Earlier today India unveiled the world’s tallest statue, a 597-foot tall homage to Sardar Vallabbhai Patel (so, yes, to someone you’ve never heard of). The monument is nearly twice as tall as the Statue of Liberty, so that if you were to put them side by side it would be another Kristen Chenoweth-Boban Marjanovic deal. Who was Patel? Turns out he was an independence leader and the first ruler of India following the termination of British colonial rule in 1947.
I mean, if anyone, we thought they’d do this for Gandhi. And if you’re going to honor any Patel in this fashion, certainly you begin with Dev. And what’s India going to do once it’s inevitably uncovered that he owned slaves or sided with the Confederacy? On the other hand, we see a perfect backdrop for a Godzilla remake here, don’t you?
4. Looney Vs. Clooney
The president took a swipe at Danny Ocean. You don’t take a swipe at Danny Ocean without getting burned.
— Ozzymoto #Resists 🇺🇸 🇳🇴 🌊 (@Ozzymoto27) October 28, 2018
You may not love his films or his politics, you may have preferred Dr. Carter on E.R., you may still not forgive him for appearing on Facts Of Life, but Clooney is a genuinely good dude. And he’s done a ton more work in Africa trying to improve people’s lives other than simply sending his wife over there and then when she returns saying nothing more than, “Tremendous poverty. Tremendous.”
You picked on the wrong “elite,” Mr. Ultimate Elitist.
5. At Least Paul Westhead Is Happy
We did a little informal fact-checking last night and even though the NBA season is but a fortnight old, already 29 of the 32 clubs have surpassed 120 points in one game. The Warriors (149) are one of four clubs to surpass 140 points in a game and also posted 92 in the first half on Monday versus the Bulls.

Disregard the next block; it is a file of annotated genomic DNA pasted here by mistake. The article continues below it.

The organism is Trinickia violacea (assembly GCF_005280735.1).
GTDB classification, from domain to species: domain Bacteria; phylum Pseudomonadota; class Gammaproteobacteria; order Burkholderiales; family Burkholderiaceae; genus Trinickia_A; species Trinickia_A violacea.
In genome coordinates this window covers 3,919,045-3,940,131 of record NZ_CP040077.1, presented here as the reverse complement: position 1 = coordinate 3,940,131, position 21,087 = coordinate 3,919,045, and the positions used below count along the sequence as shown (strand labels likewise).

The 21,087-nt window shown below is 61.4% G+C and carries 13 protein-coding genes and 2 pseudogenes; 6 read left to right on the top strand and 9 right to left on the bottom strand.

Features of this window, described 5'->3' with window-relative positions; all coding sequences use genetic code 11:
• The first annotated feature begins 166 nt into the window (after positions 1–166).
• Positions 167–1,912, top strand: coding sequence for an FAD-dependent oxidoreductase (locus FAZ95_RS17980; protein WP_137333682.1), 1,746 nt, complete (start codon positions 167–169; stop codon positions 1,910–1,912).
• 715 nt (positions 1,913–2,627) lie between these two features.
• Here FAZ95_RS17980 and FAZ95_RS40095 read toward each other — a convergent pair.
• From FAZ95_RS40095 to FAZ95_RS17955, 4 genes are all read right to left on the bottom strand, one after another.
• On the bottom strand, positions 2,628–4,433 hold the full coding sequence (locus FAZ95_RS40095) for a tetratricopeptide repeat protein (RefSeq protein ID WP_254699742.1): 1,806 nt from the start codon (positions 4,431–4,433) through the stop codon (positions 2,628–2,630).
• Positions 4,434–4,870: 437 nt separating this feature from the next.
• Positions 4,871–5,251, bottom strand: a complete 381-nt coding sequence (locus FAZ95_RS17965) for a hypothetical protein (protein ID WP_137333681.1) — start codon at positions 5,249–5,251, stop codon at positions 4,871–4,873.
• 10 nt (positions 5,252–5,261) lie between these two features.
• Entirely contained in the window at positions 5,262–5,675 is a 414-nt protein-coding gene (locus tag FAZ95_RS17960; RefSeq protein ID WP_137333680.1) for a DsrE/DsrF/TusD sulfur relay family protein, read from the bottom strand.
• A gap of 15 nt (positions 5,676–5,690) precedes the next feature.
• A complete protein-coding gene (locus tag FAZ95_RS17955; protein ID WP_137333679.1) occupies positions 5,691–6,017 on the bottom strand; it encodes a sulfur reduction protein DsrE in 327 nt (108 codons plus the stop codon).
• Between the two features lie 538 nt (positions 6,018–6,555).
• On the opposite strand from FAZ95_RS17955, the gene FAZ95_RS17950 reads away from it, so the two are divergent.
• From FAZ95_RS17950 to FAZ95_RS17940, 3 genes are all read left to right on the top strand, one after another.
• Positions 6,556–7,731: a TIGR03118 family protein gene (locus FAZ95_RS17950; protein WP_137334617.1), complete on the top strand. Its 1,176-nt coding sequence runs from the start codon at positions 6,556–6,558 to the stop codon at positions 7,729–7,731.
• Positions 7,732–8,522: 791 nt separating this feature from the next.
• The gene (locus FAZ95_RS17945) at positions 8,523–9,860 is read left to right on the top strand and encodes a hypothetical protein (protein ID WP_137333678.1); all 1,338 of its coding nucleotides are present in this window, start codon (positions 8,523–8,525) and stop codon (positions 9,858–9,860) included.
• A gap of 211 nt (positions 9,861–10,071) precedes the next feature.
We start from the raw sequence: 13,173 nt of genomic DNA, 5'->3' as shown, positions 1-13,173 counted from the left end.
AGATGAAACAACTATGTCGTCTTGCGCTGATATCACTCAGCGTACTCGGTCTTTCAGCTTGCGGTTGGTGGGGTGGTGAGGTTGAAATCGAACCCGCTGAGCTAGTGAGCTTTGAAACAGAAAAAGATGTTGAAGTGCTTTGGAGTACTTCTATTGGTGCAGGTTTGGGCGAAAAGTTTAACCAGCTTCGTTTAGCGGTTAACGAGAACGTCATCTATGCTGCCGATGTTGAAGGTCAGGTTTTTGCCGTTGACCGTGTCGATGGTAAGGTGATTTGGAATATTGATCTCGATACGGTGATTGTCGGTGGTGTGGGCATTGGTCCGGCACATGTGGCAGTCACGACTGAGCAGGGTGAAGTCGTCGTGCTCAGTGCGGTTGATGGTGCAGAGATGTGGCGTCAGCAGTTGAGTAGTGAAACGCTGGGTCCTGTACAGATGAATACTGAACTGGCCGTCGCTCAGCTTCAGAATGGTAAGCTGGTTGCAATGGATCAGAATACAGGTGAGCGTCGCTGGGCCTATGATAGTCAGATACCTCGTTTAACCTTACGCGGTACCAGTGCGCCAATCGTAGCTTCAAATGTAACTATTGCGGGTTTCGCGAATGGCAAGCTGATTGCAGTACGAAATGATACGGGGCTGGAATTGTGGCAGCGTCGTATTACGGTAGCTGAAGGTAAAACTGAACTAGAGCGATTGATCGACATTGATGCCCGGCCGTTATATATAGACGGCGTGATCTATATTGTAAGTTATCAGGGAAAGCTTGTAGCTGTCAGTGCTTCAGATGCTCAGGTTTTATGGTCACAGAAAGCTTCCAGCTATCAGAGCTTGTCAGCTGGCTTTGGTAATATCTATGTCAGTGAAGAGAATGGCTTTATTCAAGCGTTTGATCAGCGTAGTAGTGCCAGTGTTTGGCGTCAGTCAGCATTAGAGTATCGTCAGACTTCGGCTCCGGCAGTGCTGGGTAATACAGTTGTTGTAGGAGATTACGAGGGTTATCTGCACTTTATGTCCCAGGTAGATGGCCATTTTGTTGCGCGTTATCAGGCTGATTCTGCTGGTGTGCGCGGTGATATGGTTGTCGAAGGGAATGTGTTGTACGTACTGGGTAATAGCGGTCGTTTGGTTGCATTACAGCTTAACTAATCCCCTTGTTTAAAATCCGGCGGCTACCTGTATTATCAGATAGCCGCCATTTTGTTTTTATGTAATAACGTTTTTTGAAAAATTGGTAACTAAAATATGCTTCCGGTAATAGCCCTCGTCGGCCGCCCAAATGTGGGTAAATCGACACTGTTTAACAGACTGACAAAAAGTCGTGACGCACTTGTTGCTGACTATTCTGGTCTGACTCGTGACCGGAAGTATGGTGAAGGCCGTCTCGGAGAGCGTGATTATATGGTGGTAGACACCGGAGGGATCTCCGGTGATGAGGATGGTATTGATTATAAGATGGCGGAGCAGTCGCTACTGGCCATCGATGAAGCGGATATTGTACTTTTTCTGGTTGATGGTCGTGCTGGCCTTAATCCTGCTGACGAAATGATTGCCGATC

Scoring is up. Way up. The Spurs beat the Lakers last week, 143-142, and you probably didn’t even hear about it. Okay, there was an overtime period, but still. The Dubs put up 144 and 149 in just the past week…both times on the road.
The three teams who have yet to eclipse 120? One good club, the Celtics, and two poor ones: Orlando and Brooklyn.
We have barely watched a minute of NBA hoops this month, so we don’t have an explanation for the spike in offense, but maybe it’s all due to Pat Mahomes and the Air Raid offense?
How about this song…
…coupled with this footage?
The mistruth, the Wohl mistruth, and nothing but the mistruth. As someone tweeted this morning, “There’s no prize for out-Carter Page’ing Martin Shkreli.”
Odd. Jacob Wohl says he doesn’t know nuttin’ about Surefire Intelligence, the firm tied to the bizarre Mueller allegations. Take a look at the photos below of Mathhew Cohen, head of ‘Surefire,’ and of Jacob Wohl. pic.twitter.com/Q1rAW4wkPO
— Jane Mayer (@JaneMayerNYer) October 30, 2018
You Never Even Called Me By My Name
There isn’t a fraternity boy (or sorority girl) worth his (or her) solo cup in the SEC or Big 12 who isn’t familiar with David Allen Coe‘s 1975 outlaw country classic, which was indeed penned by his good friend Steve Goodman. The song is not directed at a female, but actually at the insular Nashville music scene that never (until this point) let Goodman or Coe feel as if they were worthy. Goodman had actually written a previous classic “The City Of New Orleans” (Good morning, America/How are ya?) that Arlo Guthrie recorded and made a Top 20 Billboard hit in 1972, so he had a right to be salty.*
*If you’ve never listened to this, we recommend. It has a funny surprise in the middle.
The Pit And The Pendulum
9:45 p.m. TCM
It’s Vincent Price night on Halloween night, with three other V.P. films besides this: House of Wax at 8 p.m., The Masque of the Red Death at 11:15, and if you’re still up and want to be sure not to be able to sleep the whole night, tune in to House On Haunted Hill (the original in black and white, much scarier) at 1 a.m.